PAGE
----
### Anarchy, state and utopia

In economics, game theory, and decision theory the expected utility hypothesis, concerning people's preferences with regard to choices that have uncertain outcomes (gambles states that if specific axioms are satisfied, the subjective value associated with an individual's gamble is the statistical expectation of that individual's. Daniel Bernoulli in 1738, this hypothesis has proven useful to explain some popular choices that seem to contradict the expected value criterion (which takes into account only the sizes of the payouts and the probabilities of occurrence such as occur in the contexts of gambling. Until the mid-twentieth century, the standard term for the expected utility was the moral expectation, contrasted with "mathematical expectation" for the expected value. 1, the von neumannMorgenstern utility theorem provides necessary and sufficient conditions under which the expected utility hypothesis holds. From relatively early on, it was accepted that some of these conditions would be violated by real decision-makers in practice but that the conditions could be interpreted nonetheless as 'axioms' of rational choice. Contents, expected value and choice under risk edit, in the presence of risky outcomes, a human decision maker does not always choose the option with higher expected value investments. For example, suppose there is a choice between a guaranteed payment of 1, and a gamble in which the probability of getting legs a 100 payment is 1 in 80 and the alternative, far more likely outcome is getting nothing (the expected value is then.25.

And Other biographical Essays. Regius Professor of Medicine, oxford; Honorary Professor of Medicine. Join the conversation at crntalk! Essays - 2005 four stages of acceptance: 1) this is worthless nonsense; 2) this is an interesting, but perverse, point of view; 3) this is true, but quite unimportant; 4) i always said. Ellen Lupton is curator of contemporary design at cooper-Hewitt, national Design Museum in New York city and director of the Graphic Design mfa program at Maryland Institute college of Art (mica) in Baltimore.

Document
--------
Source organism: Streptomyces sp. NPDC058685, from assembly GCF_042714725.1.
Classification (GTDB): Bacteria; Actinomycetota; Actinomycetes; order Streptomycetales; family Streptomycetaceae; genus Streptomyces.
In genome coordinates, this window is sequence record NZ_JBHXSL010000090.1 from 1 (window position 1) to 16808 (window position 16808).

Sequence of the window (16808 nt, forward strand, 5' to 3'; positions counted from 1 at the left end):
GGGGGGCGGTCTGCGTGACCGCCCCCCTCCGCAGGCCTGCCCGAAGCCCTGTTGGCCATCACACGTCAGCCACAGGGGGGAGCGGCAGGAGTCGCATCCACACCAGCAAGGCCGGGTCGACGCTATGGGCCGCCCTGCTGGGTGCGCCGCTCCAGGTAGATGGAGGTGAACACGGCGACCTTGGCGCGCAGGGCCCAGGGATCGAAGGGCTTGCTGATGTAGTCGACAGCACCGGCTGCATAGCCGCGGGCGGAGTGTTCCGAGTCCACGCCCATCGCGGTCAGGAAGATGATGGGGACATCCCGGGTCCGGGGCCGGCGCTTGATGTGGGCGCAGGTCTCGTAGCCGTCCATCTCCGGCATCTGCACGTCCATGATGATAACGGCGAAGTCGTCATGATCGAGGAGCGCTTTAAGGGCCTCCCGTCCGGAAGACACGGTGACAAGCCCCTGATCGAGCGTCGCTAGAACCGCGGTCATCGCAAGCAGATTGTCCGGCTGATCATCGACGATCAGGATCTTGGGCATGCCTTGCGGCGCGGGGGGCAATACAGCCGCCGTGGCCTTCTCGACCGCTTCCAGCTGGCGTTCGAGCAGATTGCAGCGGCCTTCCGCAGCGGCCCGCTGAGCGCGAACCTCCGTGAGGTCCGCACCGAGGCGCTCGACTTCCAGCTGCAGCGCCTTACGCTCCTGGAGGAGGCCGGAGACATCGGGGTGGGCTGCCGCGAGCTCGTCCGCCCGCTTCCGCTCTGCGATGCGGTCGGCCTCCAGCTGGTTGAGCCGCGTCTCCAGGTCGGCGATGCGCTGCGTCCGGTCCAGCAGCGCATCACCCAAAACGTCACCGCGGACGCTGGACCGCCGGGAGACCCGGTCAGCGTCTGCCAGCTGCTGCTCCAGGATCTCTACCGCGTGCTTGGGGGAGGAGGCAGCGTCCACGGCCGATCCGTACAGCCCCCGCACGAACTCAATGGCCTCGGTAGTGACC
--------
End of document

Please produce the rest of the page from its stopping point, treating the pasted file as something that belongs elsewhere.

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In economics and finance, risk aversion is the behavior of humans (especially consumers and investors when exposed to uncertainty, in attempting to lower that uncertainty. It is the hesitation of a person to agree to a situation with an unknown payoff rather than another situation with a more predictable payoff but possibly lower. In economics, game theory, and decision theory the expected utility hypothesis, concerning people's preferences with regard to choices that have uncertain outcomes (gambles states that if specific axioms are satisfied, the subjective value associated with an individual's gamble is the statistical expectation of that individual's. Understanding evolution: History, theory, evidence, and Implications. By - march 5, 2006 Updated - may 2, 2006. Introduction; Origin Mythology; Mesopotamian and Mediterranean Origin Belief.